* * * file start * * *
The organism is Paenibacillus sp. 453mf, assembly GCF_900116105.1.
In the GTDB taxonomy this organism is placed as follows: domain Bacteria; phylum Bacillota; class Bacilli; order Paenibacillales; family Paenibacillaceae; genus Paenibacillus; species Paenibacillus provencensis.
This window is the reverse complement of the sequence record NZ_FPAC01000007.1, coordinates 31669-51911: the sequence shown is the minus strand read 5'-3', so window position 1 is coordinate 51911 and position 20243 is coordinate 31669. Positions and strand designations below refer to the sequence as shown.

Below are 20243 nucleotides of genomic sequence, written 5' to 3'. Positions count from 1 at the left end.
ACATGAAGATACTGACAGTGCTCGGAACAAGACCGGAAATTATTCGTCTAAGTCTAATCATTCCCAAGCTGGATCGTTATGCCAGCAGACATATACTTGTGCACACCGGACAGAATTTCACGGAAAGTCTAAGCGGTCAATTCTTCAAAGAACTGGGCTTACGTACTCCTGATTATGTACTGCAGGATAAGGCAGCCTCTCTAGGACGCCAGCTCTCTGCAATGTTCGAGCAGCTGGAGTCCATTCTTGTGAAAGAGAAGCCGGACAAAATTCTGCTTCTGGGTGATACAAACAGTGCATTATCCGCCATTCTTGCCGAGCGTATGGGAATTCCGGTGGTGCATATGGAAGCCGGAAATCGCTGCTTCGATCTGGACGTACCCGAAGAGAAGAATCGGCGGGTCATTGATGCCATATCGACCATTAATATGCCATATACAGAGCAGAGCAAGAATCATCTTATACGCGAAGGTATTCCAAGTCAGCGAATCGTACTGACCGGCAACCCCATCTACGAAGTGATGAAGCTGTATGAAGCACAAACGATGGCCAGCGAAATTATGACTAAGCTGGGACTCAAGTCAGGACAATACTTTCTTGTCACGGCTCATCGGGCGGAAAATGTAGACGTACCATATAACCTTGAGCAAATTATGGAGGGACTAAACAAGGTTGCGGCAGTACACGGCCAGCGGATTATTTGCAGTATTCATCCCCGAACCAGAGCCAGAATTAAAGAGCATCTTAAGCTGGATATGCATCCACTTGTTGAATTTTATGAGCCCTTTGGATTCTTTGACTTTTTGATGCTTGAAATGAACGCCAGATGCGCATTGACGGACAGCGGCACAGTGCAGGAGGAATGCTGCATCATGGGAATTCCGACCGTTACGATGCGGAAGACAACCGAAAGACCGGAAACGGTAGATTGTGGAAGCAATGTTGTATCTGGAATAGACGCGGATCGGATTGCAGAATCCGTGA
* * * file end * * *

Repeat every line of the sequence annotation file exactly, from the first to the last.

The organism is Paenibacillus sp. 453mf, assembly GCF_900116105.1.
In the GTDB taxonomy this organism is placed as follows: domain Bacteria; phylum Bacillota; class Bacilli; order Paenibacillales; family Paenibacillaceae; genus Paenibacillus; species Paenibacillus provencensis.
This window is the reverse complement of the sequence record NZ_FPAC01000007.1, coordinates 31669-51911: the sequence shown is the minus strand read 5'-3', so window position 1 is coordinate 51911 and position 20243 is coordinate 31669. Positions and strand designations below refer to the sequence as shown.

Below are 20243 nucleotides of genomic sequence, written 5' to 3'. Positions count from 1 at the left end.
ACATGAAGATACTGACAGTGCTCGGAACAAGACCGGAAATTATTCGTCTAAGTCTAATCATTCCCAAGCTGGATCGTTATGCCAGCAGACATATACTTGTGCACACCGGACAGAATTTCACGGAAAGTCTAAGCGGTCAATTCTTCAAAGAACTGGGCTTACGTACTCCTGATTATGTACTGCAGGATAAGGCAGCCTCTCTAGGACGCCAGCTCTCTGCAATGTTCGAGCAGCTGGAGTCCATTCTTGTGAAAGAGAAGCCGGACAAAATTCTGCTTCTGGGTGATACAAACAGTGCATTATCCGCCATTCTTGCCGAGCGTATGGGAATTCCGGTGGTGCATATGGAAGCCGGAAATCGCTGCTTCGATCTGGACGTACCCGAAGAGAAGAATCGGCGGGTCATTGATGCCATATCGACCATTAATATGCCATATACAGAGCAGAGCAAGAATCATCTTATACGCGAAGGTATTCCAAGTCAGCGAATCGTACTGACCGGCAACCCCATCTACGAAGTGATGAAGCTGTATGAAGCACAAACGATGGCCAGCGAAATTATGACTAAGCTGGGACTCAAGTCAGGACAATACTTTCTTGTCACGGCTCATCGGGCGGAAAATGTAGACGTACCATATAACCTTGAGCAAATTATGGAGGGACTAAACAAGGTTGCGGCAGTACACGGCCAGCGGATTATTTGCAGTATTCATCCCCGAACCAGAGCCAGAATTAAAGAGCATCTTAAGCTGGATATGCATCCACTTGTTGAATTTTATGAGCCCTTTGGATTCTTTGACTTTTTGATGCTTGAAATGAACGCCAGATGCGCATTGACGGACAGCGGCACAGTGCAGGAGGAATGCTGCATCATGGGAATTCCGACCGTTACGATGCGGAAGACAACCGAAAGACCGGAAACGGTAGATTGTGGAAGCAATGTTGTATCTGGAATAGACGCGGATCGGATTGCAGAATCCGTGA